3. Pie charts

Continuing with our ice cream shop example, what if we wanted to summarize categorical data, like the sales of different sized containers, top spending categories, or  sales per location? Any of these could be a good opportunity to use a pie chart, because they’re great tools for visualizing the divisions between the parts of a whole.

You might want to shy away from using pie charts if you have a dataset with lots of variables, or you need to precisely illustrate minute differences. “It depends on the dataset,” Eva says. “If the sections are easy to distinguish, and you don’t need somebody to walk away with exact numbers, they’re great. But if you have a lot of information and people need to know this is 15% versus 20%, that’s harder to distinguish.”

This picture depicts a pie chart that visually divides data into segments of a whole.

4. Scatter plots

Sometimes you want to go beyond just the numbers and illustrate the correlations and relationships between variables. For example, say we want to see how the weather affects ice cream sales. Eva suggests using a scatter plot, which distributes data points along a graph that has both an X and Y axis containing continuous numeric variables.

What do you notice? “We might expect a correlation between hotter temperatures and ice cream sales, but a data visualization could help us understand that better, and a scatterplot would be a great choice,” Eva says.

5. Histogram

Lastly, we have histograms, which we can use to measure the distribution of one variable in a dataset, Eva says. Histograms look like bar charts, but there’s a key difference: Histograms help us visualize the frequency of one given variable, whereas a bar chart compares different categories. With a histogram, we could illustrate the number of cones sold over the course of a single day — so our variable would be the number of cones sold, and we could break it down into one-hour intervals, like so:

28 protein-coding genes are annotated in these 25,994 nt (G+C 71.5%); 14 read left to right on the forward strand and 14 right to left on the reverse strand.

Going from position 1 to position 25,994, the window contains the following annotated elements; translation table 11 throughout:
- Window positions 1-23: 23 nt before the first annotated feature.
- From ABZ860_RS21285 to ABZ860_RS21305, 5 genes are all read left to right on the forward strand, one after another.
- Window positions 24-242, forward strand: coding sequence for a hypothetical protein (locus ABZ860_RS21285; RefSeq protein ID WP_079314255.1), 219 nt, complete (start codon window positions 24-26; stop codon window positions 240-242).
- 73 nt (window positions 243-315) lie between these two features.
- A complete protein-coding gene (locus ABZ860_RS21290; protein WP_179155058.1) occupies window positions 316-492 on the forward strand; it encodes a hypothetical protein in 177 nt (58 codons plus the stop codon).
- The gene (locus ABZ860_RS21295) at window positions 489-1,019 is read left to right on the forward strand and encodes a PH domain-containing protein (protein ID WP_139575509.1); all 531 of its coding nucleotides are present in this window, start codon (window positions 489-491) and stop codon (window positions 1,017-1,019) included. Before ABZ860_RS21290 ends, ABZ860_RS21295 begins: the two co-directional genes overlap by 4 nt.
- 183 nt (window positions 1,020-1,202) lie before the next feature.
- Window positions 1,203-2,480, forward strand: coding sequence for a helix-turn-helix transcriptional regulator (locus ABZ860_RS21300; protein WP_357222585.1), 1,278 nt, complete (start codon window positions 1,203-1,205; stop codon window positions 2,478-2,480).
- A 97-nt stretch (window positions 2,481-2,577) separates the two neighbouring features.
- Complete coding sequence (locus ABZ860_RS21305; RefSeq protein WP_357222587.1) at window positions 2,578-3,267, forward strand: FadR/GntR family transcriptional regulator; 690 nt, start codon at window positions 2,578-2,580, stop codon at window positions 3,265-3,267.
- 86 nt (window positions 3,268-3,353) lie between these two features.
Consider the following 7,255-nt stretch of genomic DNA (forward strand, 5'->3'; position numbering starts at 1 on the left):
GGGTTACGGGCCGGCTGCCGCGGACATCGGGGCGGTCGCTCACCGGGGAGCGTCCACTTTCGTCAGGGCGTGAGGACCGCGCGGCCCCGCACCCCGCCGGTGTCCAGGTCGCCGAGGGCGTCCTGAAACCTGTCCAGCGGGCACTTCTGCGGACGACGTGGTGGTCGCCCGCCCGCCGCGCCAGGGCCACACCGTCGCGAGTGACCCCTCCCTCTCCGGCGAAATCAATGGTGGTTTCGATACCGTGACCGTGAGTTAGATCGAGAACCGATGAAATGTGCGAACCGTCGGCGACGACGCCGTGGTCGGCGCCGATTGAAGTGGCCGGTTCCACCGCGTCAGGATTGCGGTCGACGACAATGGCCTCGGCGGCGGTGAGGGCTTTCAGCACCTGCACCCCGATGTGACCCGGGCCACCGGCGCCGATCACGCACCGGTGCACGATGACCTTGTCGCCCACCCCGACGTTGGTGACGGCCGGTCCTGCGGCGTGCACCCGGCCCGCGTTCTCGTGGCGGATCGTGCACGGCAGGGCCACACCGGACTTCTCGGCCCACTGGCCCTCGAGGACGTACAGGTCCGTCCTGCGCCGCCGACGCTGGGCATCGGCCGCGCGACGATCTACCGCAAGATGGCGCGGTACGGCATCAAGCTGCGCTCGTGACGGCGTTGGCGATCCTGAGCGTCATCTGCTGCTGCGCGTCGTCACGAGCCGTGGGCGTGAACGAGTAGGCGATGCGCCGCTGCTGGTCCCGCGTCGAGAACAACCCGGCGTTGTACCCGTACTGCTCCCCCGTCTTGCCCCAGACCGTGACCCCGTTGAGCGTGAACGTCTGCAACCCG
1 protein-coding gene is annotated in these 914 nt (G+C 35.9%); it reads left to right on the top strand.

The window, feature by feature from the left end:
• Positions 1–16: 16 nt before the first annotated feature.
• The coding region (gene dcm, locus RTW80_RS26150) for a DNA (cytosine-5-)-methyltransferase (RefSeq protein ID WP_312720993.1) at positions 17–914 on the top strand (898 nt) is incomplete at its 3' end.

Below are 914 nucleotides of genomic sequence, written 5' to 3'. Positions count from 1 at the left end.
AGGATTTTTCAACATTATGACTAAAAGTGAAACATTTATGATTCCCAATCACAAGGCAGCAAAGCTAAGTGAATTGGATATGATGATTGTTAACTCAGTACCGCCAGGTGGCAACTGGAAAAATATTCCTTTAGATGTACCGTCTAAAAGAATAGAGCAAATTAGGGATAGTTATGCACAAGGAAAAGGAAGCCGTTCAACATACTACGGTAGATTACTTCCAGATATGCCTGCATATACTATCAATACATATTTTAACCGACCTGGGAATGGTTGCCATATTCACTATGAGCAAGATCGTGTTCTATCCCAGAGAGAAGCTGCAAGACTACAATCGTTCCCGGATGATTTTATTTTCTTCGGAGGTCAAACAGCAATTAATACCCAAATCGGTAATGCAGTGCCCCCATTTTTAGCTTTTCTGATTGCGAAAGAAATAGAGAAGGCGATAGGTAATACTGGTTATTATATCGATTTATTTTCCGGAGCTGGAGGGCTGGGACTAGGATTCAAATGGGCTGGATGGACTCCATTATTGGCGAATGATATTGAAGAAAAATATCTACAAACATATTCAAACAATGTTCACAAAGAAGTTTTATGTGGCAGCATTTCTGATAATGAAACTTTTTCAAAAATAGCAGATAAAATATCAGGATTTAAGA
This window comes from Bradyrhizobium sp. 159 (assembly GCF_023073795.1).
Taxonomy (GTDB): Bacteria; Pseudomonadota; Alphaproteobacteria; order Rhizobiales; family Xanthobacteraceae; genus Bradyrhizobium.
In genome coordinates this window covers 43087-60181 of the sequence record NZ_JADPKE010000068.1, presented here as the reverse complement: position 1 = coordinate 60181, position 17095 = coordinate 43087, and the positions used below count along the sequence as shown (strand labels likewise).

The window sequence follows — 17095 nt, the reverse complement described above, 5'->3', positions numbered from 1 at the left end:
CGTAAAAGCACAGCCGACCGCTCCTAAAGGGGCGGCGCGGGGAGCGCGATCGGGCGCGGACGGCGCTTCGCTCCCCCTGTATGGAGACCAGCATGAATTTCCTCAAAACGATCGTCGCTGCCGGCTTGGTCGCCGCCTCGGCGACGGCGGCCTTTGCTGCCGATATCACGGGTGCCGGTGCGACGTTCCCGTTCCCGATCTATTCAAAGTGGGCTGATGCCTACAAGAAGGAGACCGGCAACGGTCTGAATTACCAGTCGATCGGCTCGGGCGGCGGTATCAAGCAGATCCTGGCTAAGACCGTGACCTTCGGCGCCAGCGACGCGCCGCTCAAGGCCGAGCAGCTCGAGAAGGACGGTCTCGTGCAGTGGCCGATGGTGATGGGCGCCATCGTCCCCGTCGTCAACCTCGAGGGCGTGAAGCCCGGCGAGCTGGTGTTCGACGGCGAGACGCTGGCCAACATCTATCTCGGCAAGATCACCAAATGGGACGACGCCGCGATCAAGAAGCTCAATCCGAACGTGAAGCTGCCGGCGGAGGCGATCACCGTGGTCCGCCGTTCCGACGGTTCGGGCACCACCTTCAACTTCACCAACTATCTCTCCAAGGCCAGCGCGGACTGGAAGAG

Check out our practice project Traveling to Acadia if you want more practice with histograms.

Learn more about data visualization

These are just a few examples of the types of data visualizations you can make as you learn to code. If you want to learn more about different types of data visualizations and their best-use cases, check out our free course Data Visualization with Python. Then, if you want to take your skills even further, try building your own data viz project.

Eva suggests building a project around a topic you’re passionate about (whether that’s Beyoncé’s music career or NFL statistics). Having a genuine interest or passion for the topic will help keep you focused and motivated when you’re doing the less-engaging tasks (like rotating axis labels) or stuck on a problem. “If you care about the subject matter, you’re gonna Google it; you’re gonna go to Stack Overflow,” she says. “You’re going to read through the answers and documentation because you want the chart to look good.”

And as you’re creating your project, remember to stick to best data visualization practices. In our course Principles of Data Literacy, you’ll learn more about how color, scale, and labeling affects a data visualization. “Every design choice matters and can either help or hinder your data visualization,” Eva says. If you need help avoiding common pitfalls, check out our list of visualization mistakes to avoid.